EMA will present its opinion on Astrazeneca vaccine this afternoon

The European Medicines Agency EMA will present an opinion on the Astrazeneca vaccine at 4 p.m. The drug has often been in the news in recent days due to possible side effects.

A number of people experienced a rare combination of thrombosis and a reduced platelet count. It is not clear whether the Astrazeneca vaccine is the cause of this. Yesterday Marco Cavaleri, head of vaccination strategy at EMA, said that there is most likely a link between the possible side effects and the vaccine, adding that the benefits outweigh the disadvantages. The EEA has not yet taken an official position.

The EMA has reviewed the possible side effects of the vaccine in recent days. Several dozen people in Europe suffered from the rare combination shortly after receiving the Astrazeneca vaccine. In the Netherlands, side effects centre Lareb received five such reports. In total, more than 400,000 pricks with the vaccine have been put in our country.

In three women, the blood clots got into the lungs. A woman died of it. Another woman also had a cerebral hemorrhage. The Netherlands decided on Friday to temporarily stop vaccination with AstraZeneca for people under 60 years of age. At least until today.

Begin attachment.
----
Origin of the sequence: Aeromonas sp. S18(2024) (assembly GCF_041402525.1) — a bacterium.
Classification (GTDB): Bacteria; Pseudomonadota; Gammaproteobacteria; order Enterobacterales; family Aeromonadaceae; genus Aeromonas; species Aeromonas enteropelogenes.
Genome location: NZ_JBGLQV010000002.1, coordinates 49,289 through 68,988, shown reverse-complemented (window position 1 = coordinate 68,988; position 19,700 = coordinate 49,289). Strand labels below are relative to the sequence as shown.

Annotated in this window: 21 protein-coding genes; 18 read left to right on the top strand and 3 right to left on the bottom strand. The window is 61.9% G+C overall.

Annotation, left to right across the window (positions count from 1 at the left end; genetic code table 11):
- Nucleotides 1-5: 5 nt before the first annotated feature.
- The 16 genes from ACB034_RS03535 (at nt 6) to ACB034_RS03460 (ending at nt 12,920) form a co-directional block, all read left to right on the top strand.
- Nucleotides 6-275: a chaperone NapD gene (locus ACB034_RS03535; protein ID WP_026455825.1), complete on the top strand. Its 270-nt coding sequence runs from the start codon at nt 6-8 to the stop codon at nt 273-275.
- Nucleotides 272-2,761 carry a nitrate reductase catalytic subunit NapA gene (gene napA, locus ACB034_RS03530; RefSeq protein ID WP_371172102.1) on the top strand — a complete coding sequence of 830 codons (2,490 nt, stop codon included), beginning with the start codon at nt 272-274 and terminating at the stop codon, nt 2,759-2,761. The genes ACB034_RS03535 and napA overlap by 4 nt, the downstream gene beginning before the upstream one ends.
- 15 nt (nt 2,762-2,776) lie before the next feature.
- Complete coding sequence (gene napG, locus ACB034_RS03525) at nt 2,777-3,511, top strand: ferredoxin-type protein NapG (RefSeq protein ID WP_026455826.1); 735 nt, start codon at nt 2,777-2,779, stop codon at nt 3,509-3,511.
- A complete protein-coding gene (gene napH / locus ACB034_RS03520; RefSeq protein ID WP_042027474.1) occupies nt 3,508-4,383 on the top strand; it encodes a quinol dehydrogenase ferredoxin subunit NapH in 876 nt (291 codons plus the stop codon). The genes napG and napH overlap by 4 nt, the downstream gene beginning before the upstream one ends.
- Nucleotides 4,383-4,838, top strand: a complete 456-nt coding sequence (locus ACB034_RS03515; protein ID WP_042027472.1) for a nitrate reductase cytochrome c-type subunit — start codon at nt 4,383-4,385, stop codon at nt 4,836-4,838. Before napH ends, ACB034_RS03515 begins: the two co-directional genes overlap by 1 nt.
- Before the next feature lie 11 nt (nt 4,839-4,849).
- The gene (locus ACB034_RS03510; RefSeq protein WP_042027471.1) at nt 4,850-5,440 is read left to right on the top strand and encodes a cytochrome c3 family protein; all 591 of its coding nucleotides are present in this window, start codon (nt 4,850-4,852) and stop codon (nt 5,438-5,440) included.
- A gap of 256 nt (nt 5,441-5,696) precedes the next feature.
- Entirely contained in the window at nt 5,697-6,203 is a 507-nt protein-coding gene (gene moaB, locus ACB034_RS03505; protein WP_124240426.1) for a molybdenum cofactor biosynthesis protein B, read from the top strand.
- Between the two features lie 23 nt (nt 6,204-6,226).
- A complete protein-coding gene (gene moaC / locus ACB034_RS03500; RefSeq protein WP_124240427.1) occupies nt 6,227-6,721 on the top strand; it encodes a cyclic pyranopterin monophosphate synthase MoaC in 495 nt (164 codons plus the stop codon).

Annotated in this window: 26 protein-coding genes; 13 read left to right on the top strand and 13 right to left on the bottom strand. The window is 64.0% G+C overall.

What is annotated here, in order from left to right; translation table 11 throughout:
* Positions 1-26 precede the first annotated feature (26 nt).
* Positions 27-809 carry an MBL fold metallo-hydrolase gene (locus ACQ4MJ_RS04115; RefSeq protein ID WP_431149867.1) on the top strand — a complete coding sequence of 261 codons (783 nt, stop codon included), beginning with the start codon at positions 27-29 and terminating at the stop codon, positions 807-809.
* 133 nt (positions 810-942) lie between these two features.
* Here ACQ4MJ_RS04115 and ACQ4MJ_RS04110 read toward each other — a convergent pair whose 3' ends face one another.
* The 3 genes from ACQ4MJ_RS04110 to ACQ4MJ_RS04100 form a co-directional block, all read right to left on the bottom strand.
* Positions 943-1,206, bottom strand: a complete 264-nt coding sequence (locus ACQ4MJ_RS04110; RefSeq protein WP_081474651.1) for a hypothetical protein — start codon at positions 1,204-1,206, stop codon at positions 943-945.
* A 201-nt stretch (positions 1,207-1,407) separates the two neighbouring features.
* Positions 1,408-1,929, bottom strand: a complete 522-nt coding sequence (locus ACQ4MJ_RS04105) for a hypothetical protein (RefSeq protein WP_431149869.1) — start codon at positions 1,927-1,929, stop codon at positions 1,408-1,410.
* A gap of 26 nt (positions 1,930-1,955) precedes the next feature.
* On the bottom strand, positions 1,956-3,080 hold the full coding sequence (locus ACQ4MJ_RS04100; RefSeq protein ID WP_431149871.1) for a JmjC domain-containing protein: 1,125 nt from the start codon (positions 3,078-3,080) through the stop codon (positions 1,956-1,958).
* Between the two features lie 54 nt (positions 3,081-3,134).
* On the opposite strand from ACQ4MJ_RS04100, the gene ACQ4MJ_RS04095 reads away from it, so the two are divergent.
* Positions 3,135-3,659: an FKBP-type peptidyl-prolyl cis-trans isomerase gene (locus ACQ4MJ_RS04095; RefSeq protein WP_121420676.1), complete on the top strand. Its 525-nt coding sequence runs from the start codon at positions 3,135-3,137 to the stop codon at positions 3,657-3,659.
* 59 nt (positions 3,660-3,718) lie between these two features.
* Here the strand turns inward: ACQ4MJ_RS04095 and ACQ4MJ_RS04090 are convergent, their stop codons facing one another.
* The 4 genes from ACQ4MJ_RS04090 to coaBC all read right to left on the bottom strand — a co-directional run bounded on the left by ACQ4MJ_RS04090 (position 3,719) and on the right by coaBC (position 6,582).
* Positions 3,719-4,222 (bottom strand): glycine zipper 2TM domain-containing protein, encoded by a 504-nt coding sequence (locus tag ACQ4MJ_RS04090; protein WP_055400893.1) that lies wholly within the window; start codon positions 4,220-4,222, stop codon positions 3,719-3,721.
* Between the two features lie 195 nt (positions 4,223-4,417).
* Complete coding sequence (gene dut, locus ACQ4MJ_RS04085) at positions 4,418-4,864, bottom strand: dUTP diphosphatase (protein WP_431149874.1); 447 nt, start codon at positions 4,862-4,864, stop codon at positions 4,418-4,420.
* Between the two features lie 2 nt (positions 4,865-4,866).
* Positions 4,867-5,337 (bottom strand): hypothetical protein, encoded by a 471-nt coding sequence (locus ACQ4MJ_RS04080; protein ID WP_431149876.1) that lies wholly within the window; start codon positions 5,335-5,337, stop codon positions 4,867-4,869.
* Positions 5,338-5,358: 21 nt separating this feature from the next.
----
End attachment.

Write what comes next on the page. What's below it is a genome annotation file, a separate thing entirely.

Experts do not understand anything about temporary stop

Thrombosis experts said last weekend not to understand that decision. According to them, temporary cessation is a greater risk to public health, despite reports of blood clots. They say the ministry did not consult the experts prior to the decision to stop.

They indicate that the relationship between the Astrazeneca vaccine and the complex clinical picture has not yet been established. But if there is a connection, they argue, then the risk of death after a prick is probably very small.

In mid-March, the Netherlands also temporarily stopped taking the vaccine after reports of thrombotic symptoms abroad. The EMA stated shortly thereafter that there is no apparent link between the Astrazeneca vaccine and thrombosis in the general sense. On rare and severe thrombosed cases, EMA then said that a link to the vaccine was not established, but could not be ruled out either.